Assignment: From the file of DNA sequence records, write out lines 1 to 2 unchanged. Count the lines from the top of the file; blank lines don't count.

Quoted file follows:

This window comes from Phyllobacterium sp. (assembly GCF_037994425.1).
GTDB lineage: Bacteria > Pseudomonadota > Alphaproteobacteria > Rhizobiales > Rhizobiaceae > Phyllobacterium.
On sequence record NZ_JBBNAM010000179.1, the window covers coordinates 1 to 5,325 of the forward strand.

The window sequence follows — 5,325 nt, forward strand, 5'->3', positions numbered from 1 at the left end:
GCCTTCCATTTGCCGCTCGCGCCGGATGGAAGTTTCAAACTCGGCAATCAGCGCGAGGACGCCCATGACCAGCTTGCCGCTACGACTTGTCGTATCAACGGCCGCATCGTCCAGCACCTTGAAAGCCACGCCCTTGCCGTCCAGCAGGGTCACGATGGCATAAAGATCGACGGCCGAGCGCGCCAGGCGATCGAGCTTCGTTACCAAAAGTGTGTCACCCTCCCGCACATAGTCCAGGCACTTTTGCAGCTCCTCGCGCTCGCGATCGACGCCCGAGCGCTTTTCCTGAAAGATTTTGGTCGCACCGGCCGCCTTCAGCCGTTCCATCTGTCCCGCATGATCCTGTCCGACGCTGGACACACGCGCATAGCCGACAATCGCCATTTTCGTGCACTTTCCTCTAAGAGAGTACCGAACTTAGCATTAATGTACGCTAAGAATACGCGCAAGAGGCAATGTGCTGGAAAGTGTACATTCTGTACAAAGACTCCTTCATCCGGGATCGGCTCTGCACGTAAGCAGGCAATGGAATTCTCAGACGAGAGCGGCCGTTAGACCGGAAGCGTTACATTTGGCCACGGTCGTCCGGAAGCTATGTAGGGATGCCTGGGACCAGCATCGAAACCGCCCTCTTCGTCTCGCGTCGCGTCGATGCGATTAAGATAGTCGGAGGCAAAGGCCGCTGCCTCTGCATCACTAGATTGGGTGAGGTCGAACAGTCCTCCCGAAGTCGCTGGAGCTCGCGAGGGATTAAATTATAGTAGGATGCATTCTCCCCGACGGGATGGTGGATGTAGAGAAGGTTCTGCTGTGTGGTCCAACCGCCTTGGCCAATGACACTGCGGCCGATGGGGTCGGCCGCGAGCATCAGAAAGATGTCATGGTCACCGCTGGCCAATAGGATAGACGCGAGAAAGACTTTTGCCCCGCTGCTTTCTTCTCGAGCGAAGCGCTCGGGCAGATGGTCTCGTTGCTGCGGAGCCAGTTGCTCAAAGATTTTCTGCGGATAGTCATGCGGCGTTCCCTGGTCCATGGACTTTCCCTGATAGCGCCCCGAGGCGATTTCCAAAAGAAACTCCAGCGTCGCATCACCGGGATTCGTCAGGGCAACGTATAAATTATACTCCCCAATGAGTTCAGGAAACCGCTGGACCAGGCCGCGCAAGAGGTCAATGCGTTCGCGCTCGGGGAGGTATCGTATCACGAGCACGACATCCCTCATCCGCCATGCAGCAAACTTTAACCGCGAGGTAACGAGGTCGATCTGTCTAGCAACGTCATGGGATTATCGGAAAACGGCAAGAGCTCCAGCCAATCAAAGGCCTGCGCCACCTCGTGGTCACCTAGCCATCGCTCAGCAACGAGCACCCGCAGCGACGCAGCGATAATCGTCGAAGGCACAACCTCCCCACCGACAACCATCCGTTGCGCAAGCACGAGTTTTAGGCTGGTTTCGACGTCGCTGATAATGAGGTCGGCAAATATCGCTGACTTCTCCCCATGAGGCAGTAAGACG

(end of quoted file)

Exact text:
This window comes from Phyllobacterium sp. (assembly GCF_037994425.1).
GTDB lineage: Bacteria > Pseudomonadota > Alphaproteobacteria > Rhizobiales > Rhizobiaceae > Phyllobacterium.